Welcoming the big one eight


Emily Pavlik, co-editor-in-chief

I find myself in my new single-room apartment as I peer out at a fresh patch of snow settling onto my brand-new Honda Civic. Now that I am 18 years old, it’s my job to move out and become an adult. I’m more ready than ever to start a new life on my very own. 

Except, I’m not. This is what really happened this morning.

As I woke up to my obnoxious alarm, my mom rushed into my room with a wide grin on her face. She woke me up with a loud “Happy Birthday!” before returning to the kitchen to prepare for work. Prior to leaving for school she wrapped her arms around me like a security blanket and wished me well for my day. I’ve always enjoyed my mom’s birthday wishes. Today’s different though; I am now an adult.

I have found that entering adult life can be intimidating, especially for someone that has been quite dependent on family. 

It seems to be a societal norm that as an adult, family time is limited to holidays, celebrations, and birthdays. Adulthood brings the idea that everyone must experience the Hollywood “coming of age story”, where you must make it on your own. But this isn’t always the reality. I communicate with family on a daily basis and still hope to turn to them when I need help in the future. It is truly terrifying to think about losing the bonds I have today with my loved ones. 

However, what I needed to realize is that it is my decision to see my family, not society’s, and turning 18 shines the light around only me—it’s my time to make the decision to become a team player. Life is full of decision-making, and sometimes society can get the best of us regarding the circumstances of our age and expectations. 

For one, the pressures regarding college decisions have been on my back since the start of my freshman year, but why? I was only 14. Standing here four years later. I still haven’t made a decision yet, and that’s completely normal. I’ve learned that life is a journey where you make decisions when you’re ready and make the decision that fits what you need at that precise moment.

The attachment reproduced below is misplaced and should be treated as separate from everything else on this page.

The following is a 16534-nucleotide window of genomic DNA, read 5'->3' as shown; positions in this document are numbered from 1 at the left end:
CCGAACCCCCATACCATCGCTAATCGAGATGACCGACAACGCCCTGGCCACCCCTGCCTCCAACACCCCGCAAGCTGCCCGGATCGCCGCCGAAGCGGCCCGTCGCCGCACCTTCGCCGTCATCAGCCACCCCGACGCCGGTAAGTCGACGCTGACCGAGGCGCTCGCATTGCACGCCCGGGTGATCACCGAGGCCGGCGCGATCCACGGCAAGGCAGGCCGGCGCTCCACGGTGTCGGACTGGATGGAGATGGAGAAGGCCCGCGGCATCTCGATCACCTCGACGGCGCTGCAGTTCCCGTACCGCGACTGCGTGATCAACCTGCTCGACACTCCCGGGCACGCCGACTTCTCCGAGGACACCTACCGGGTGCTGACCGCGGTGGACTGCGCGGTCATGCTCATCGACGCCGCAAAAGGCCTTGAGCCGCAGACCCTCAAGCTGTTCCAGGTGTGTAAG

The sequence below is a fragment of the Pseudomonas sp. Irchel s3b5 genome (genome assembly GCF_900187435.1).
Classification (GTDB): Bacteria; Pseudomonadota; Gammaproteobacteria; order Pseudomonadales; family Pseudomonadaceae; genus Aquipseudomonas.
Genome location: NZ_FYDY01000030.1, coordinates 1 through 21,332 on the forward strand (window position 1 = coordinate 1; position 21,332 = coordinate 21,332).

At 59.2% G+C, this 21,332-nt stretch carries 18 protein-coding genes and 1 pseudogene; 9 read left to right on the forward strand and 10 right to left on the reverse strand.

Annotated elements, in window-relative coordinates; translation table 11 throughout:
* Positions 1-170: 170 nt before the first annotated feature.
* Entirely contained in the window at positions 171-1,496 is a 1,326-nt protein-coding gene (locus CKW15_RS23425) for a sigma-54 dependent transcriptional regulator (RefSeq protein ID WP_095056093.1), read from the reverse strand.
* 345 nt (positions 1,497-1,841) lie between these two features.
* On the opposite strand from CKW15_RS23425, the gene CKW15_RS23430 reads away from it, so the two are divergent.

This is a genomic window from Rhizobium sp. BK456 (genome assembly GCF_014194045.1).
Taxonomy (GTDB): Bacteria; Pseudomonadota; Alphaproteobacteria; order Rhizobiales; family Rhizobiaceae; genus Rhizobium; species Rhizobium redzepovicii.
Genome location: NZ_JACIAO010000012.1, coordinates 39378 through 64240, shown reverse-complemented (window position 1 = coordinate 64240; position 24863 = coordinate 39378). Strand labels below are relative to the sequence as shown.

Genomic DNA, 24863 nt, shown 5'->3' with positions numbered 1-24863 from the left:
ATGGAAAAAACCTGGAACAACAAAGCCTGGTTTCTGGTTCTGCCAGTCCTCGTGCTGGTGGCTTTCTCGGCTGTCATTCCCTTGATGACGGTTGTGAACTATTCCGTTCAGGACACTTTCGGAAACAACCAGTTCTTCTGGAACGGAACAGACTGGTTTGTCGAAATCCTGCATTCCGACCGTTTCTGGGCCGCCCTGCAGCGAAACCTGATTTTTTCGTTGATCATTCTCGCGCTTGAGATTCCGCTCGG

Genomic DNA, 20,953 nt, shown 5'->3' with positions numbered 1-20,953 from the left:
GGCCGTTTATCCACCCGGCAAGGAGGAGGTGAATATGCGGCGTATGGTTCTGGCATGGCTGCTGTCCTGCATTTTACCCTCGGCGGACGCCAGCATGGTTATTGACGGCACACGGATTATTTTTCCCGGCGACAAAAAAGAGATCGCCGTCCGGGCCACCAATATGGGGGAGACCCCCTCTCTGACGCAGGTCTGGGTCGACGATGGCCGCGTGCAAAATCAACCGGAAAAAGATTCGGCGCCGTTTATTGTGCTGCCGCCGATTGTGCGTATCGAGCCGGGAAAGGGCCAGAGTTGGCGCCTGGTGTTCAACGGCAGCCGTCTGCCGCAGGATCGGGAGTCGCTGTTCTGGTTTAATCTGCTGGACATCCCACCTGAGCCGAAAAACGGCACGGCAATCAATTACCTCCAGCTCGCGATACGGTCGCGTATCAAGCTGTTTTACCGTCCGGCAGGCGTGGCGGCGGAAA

When I turned seven, I had to decide if I would continue my passion for soccer and play at a more competitive level. While I decided to play at a more competitive level, later in life, I learned that soccer was obviously not my path. It didn’t make me happy, so seven years later, I quit. Another decision was made.

When I turned 14, I had to decide what my passions were and whether I would continue with them or not. I was able to get through those decisions, find my paths, and I’m still discovering some today. 

Now as an adult, I have the power to make bigger decisions in life. Whether they are good or bad, the world will be watching. 

Although it may be nerve-racking, turning 18 gives the opportunity to make a wide variety of decisions. Whether that is voting, continuing your education, getting a tattoo, or serving as a juror— there is a lot presented to you at once. In spite of that, I am here to tell you that you’re going to continue the way you’ve always been. Your whole life has prepared you to make decisions, and as you blow out your candles on your 18th birthday cake, you’ll be ready. 

As an 18-year-old, I still can’t tell you what my first job is going to be, what my future children will be named, or even what I’m having for breakfast tomorrow. What I can tell you is that you’ll make the best decision when the time is right for you. Don’t ever rush your story.